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Penda Flex Sure Hook Files Possibly Better

Reviewing: Pendaflex Sure Hook Hanging Folders  |  Rating:
Joan Young By Joan Young on
Badge: Editor | Level: 34 | Workplace & Operations Expertise:
Sure Hook hanging file folder

Do you get annoyed at hanging file folders when the hooks get bent or displaced from side to side so that the folder falls off the rails? Pendaflex claims to have built a better folder, but you will pay for that quality. I’m not sure that it’s worth it.

The “secret” of the Sure Hook folders is that there is a flat spring that you can’t see between the tabs, underneath that folded edge where the slots for the tabs are found. This allows the tabs to have some give from side to side, but always pulls them back into position.

I received a couple of these as samples with another order of file folders, so I thought I’d compare them with other folders I use.

I found that if you pull on the tab, you really can extend it almost ½ inch beyond its normal position, and it will snap back. The spring has quite a bit of tension, more than I expected.

The literature claims that the rods and hooks are stronger and sturdier. I compared them to regular Pendaflex hanging folders and Staples hanging folders, and this is definitely true. The plastic is visibly thicker, and the notch is deeper. This makes the folders ride on the rail better, and they are less likely to jump off.

They claim to be reinforced poly-laminated at the top and bottom. This is also true, although I didn’t notice it at first. Perhaps you can see in the photo of the folder that the top and bottom edges seem to be shiny. The are indeed plastic coated. I suspect that this really would preserve the folders from wear if this is an issue. I don’t think I’ve ever had a folder wear out in these spots, but perhaps a busy office space might have this problem. The regular Pendaflex folders now also have this extra lamination. Cheaper brands do not.

The product is certified by SFI, the Sustainable Forestry Initiative. This is a non-profit organization which claims that companies harvesting timber for their products protect watersheds, habitat, biodiverstiy and use sustainable harvesting practices. (There has been some scandal involved in specific cases, but it seems to be a start toward responsible timber harvesting).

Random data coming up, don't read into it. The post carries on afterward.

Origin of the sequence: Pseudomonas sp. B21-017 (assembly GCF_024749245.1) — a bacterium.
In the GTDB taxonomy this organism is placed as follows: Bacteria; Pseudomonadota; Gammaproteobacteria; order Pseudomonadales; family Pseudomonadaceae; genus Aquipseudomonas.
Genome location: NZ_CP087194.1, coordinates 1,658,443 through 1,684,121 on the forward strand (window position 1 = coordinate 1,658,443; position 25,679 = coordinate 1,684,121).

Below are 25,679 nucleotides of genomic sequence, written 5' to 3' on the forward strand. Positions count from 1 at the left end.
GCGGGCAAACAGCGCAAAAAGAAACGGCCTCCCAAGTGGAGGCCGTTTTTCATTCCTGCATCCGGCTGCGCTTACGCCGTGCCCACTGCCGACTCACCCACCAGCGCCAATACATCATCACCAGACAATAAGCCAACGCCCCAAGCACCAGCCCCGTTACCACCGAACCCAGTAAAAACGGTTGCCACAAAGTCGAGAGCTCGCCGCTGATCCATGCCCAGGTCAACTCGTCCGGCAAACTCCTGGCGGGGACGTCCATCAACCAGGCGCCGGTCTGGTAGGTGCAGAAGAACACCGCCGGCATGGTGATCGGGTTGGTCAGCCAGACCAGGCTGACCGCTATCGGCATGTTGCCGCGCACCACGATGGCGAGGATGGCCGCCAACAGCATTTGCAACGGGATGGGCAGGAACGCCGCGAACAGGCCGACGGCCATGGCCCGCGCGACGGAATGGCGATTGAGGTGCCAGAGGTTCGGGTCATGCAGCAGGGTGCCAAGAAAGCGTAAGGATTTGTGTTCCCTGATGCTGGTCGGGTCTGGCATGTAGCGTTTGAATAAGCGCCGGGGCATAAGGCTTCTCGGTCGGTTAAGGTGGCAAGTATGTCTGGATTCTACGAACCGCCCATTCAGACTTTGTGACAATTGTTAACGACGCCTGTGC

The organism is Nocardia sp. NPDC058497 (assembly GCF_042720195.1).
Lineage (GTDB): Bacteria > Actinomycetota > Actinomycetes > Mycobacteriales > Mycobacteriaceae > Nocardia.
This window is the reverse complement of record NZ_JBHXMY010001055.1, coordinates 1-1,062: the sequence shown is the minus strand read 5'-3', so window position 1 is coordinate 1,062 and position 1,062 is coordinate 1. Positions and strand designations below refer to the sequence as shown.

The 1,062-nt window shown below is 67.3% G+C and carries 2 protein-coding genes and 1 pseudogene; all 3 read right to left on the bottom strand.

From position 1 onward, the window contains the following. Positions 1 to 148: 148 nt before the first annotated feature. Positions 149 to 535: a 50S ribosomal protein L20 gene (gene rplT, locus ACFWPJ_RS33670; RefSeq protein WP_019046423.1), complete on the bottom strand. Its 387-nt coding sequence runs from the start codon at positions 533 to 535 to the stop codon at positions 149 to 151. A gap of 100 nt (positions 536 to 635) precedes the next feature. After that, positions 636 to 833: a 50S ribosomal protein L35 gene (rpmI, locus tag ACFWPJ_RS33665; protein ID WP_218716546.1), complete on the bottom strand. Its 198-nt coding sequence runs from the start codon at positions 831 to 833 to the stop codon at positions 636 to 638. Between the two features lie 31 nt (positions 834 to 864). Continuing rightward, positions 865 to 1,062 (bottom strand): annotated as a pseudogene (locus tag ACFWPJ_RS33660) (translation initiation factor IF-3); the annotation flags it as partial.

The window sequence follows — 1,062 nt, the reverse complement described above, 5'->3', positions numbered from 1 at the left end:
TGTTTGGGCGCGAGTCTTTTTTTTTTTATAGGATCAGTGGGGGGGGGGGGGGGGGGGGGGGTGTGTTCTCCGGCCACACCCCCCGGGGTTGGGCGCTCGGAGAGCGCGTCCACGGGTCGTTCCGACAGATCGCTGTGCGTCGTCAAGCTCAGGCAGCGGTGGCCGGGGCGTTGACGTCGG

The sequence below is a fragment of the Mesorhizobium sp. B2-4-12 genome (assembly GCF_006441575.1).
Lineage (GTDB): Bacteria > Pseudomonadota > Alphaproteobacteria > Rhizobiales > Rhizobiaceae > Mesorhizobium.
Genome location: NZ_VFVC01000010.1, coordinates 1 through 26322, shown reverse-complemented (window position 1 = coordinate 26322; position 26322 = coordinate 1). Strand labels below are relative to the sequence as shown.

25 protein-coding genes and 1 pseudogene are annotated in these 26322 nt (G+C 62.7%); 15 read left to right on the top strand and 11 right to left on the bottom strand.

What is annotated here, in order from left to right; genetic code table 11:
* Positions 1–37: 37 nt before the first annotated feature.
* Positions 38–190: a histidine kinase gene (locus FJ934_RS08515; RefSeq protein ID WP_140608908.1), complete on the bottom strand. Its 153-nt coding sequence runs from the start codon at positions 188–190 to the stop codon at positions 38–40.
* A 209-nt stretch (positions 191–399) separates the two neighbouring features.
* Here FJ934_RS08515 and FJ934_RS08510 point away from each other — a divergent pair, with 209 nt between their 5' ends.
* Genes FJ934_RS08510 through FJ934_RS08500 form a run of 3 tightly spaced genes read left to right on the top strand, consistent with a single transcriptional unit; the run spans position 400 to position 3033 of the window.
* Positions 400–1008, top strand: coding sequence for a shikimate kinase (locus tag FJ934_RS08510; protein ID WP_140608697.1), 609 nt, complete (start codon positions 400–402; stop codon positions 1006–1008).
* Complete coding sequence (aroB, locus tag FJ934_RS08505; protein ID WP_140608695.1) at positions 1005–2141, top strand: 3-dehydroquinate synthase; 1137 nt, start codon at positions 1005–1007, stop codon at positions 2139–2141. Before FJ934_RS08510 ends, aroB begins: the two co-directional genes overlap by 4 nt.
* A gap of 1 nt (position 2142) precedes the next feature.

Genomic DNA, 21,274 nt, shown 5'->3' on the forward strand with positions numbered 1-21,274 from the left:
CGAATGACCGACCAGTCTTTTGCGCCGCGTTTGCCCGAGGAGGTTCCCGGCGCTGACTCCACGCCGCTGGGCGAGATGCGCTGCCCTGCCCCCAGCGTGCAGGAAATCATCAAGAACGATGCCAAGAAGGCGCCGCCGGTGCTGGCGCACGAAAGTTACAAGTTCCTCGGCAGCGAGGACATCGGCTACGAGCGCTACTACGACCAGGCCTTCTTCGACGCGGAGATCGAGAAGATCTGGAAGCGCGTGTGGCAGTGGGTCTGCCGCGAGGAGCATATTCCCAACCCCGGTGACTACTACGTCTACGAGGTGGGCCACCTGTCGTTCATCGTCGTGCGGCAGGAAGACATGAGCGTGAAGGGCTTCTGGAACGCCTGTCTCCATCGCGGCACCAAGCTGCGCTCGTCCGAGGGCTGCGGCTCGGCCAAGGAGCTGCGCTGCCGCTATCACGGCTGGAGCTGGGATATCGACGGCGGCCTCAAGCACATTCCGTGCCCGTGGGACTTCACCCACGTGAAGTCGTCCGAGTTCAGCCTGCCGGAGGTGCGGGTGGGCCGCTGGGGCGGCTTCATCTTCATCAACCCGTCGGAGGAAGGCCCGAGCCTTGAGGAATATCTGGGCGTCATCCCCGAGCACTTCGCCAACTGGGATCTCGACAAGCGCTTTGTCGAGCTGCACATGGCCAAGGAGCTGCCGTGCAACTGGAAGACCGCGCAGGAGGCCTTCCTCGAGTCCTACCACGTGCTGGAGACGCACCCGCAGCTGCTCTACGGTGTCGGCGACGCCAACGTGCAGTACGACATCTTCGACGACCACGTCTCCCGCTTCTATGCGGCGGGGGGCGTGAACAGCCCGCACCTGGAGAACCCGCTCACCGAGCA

One feature that is now true of all Pendaflex folders is that they are acid-free. This could be important for storage of scrapbooking supplies, important documents, or pictures.

So the main differences between these and regular Pendaflex folders are the strength of the tabs and the spring feature.

The price difference at full price is about 16 cents. A box of 25 green folders is $14.99, or $.60 each. A box of these in green is also $14.99, but you only get 20 folders, which is $.76 each. Colored folders in both styles are a bit more. Is there an added value worth 16 cents per folder? I doubt that there would be for me, even though I have a pretty extensive home and home/business filing system. You would need to wear out four regular folders for each one of these to make it a trade off (16x4=64, just slightly more than the cost of a regular folder). Since I think I’ve worn out about four hanging file folders in my entire life- all because the rods were damaged somehow, I don’t think I’ll be spending the extra money, even though the Sure Hook folders are higher quality.

These come in letter and legal size, in normal capacity and wide bottom for a 2-inch capacity. They can be purchased in standard green, or an assortment of blue, red, yellow, bright green and pink.

I can’t find anything on the packaging, or on the web site, as to where these are made, so probably not in the USA. The parent company is Esselte.